Personally, we'd be pretty surprised if this "feature" didn't find its way into the Mac version of Internet Explorer before long, but to start, only those smart enough to install Windows XP will get to experience what Microsoft calls "another step in personalizing the Web and helping bring it to life for individuals by allowing them to get the information they want in the way they want it." The goal, says Microsoft, is to protect users from the horror of "under-linked" sites. Strangely enough, however, this wonderful feature (that will surely be universally adored by users and web page authors alike) will actually be off by default! What's more, stodgy webmasters who, for whatever bizarre reason, don't want Microsoft adding their links for them will be able to banish Smart Tags from their sites through the judicious use of meta tags. Tsk, tsk... sounds like Microsoft's going, well, soft in its old age.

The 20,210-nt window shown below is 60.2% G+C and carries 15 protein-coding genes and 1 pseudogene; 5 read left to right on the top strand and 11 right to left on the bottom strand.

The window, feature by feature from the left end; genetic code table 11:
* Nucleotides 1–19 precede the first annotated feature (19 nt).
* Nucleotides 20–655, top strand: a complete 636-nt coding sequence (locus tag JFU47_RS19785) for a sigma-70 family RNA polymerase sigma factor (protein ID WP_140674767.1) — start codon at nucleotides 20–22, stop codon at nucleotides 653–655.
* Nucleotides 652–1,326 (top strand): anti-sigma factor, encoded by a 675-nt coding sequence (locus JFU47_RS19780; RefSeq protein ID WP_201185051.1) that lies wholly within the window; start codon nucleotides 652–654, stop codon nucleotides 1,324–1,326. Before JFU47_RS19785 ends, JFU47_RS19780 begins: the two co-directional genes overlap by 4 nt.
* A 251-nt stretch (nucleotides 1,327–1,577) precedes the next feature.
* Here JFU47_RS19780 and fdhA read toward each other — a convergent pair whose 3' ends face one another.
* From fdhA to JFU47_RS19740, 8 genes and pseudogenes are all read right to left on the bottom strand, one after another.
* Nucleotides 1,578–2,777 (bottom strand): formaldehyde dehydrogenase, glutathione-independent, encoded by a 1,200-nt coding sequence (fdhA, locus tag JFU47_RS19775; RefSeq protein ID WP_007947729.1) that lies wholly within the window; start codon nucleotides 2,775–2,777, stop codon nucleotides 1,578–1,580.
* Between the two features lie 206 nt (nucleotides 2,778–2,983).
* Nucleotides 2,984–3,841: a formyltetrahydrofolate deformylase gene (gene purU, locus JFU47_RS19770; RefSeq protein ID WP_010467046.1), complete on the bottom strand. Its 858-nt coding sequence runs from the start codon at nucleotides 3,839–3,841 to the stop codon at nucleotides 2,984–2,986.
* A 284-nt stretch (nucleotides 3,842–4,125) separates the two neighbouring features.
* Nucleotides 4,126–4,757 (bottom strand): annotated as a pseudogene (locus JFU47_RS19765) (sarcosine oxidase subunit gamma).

Personally, we at AtAT welcome the advent of Smart Tags, since we figure we'll save all kinds of time, what with never having to research and code our own links ever again-- we'll just let Microsoft do it for us. Really, how much difference could it possibly make?